Looking back at Everything in Sport’s Women Edition conference at the London Stadium

Everything in Sport hosted a wonderful event at the London Stadium on the 3rd and 4th of December, and one that is so important for recognising women’s sport and understanding further how we can continue to grow it.

The event played host to some wonderful speakers who all had a very important message to share with expertise to help us all understand and improve. The panellists included the likes of Rebecca Myers from the Sunday Times, Jon Dutton from the Rugby League World Cup, Jo-Anne Downing from the LTA & Emma Ross from the English Institute of Sport.

We want to discuss some of the most fascinating talking points we witnessed and learned from, starting with day 1. The event opened with a talk led by Debbie Jevans of the English Football League before Roisin O’Shea, Jenny Leach, Tom Burstow, John Neal & Denise Westhaeusler talked about engagement for girls in sport. They wanted to debate and look into how we break current trends at grassroots level, and one of the solutions that was offered came down to coaching in, something they said that even in women’s sports is predominantly dominated by men.

Inspiring young athletes a lot of the time comes down to presenting them with people they can relate to and want to learn from, and so female coaches are important for ensuring girls see a role model they can aspire to be like. Denise mentioned punditry as well, saying that we need more women on TV so girls can say “I want to be like her.”

Kelly Simmons spoke later in the day, and the Director of the Women’s game for the FA raised some fascinating stats and main talking points from the Women’s World Cup in France this summer, a tournament that did wonders for the growth of women’s football. One of the most fascinating bits of research raised by Kelly was that football fans are starting to move from supporting a single team within a club (e.g. the men’s team) and are now paying far more attention to a club as a whole, therefore becoming a fan of everything the club is doing in all competitions. This means academy football, and most certainly women’s football, is getting far more interest than ever before, especially from traditionally mens-team-following football fans.

Jack Sullivan, son of David Sullivan at West Ham, was one of the entertainers of the day, speaking with a real passion and spring in his voice, but he backed it up with strong statistics, impressive work and showed he really understands the industry he’s in as well as the tasks that lie ahead.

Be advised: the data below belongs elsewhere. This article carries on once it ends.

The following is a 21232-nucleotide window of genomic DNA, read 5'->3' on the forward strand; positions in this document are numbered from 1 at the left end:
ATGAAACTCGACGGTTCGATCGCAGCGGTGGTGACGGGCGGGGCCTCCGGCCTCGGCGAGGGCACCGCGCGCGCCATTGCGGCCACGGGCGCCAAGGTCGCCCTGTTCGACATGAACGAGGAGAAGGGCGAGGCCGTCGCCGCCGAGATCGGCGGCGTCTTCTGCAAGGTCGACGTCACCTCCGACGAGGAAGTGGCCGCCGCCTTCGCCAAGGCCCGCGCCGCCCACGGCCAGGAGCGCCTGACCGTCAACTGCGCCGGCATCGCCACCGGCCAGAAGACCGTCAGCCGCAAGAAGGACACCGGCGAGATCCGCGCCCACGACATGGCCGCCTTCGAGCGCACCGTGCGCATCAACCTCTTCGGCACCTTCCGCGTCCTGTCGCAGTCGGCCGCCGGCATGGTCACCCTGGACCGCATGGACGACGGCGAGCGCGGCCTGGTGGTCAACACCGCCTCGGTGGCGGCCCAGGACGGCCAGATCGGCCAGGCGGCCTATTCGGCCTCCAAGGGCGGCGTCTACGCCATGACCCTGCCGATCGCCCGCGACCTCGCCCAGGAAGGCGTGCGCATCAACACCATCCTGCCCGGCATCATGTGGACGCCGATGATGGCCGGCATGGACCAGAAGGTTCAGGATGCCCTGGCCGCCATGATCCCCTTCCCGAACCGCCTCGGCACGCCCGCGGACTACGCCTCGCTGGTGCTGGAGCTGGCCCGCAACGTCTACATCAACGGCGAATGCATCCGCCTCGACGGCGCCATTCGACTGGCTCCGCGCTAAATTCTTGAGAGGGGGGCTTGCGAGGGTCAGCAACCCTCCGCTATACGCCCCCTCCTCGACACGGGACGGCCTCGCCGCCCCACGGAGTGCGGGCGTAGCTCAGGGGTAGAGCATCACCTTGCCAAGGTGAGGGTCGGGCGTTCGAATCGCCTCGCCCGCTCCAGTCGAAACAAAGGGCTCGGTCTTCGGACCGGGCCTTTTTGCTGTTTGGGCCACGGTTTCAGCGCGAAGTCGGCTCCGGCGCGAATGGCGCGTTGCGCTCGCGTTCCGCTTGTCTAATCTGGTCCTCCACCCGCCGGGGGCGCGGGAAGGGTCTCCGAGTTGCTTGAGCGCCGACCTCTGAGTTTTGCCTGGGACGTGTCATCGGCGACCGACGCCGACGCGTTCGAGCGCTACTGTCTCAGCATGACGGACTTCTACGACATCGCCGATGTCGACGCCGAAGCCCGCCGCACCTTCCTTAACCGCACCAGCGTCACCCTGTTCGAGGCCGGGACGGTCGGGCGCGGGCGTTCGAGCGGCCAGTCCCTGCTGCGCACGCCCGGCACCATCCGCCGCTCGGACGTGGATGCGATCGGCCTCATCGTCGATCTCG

At around 11:15am, Emma Butterworth, Senior Associate at Gateley Legal, stepped up to deliver a keynote discussing whether there’s a need for positive discrimination. The concept for positive discrimination is essentially the “practice or policy of favouring individuals belonging to groups known to have been discriminated against previously.” Despite the argument that PD might begin to correct and balance history, Emma is firmly against the idea of this.

She believes that a candidate has to get the role on merit and merit alone, and that is why she’s keen to ensure that no positive discrimination occurs in the workplace. If it were to occur, then it can create greater issues whereby men being discriminated against may resent the thought of a push for equality. It’s vital that opportunities are genuinely equal for all.

Joanna Gamper Cuthbert, Chair of Sport Cheer England, then joined a panel with Eleanor Rowland and Anju Solanki. She believes the sport needs to move away from stereotypes and make uniform (amongst other things) far more neutral in order to engage with and improve male participation. Uniform has forever been a matter that divides people and sets a tone or trend, so the removal of this factor may make it far easier for everyone to engage more easily. With cheer-leading, Joanna thinks a more neutral uniform will help increase participation amongst males in the sport, and that’s just one example of the point she was making.

The first day was fascinating, and it led on to a wonderful day 2 as well. The conversation around women in sport was deep, profound, and offered solutions to every dilemma that was discussed. Even Physiological considerations for women in sports was discussed by Alex Kelham, Colin Thomas and Dr Emma Ross as they explained the considerations women must make when engaging in sport and how they can best plan their training month to month.

It was an enlightening day at the London Stadium, and there’s more to come from Everything in Sport as they’re soon to hit Tokyo and London once again in 2020.


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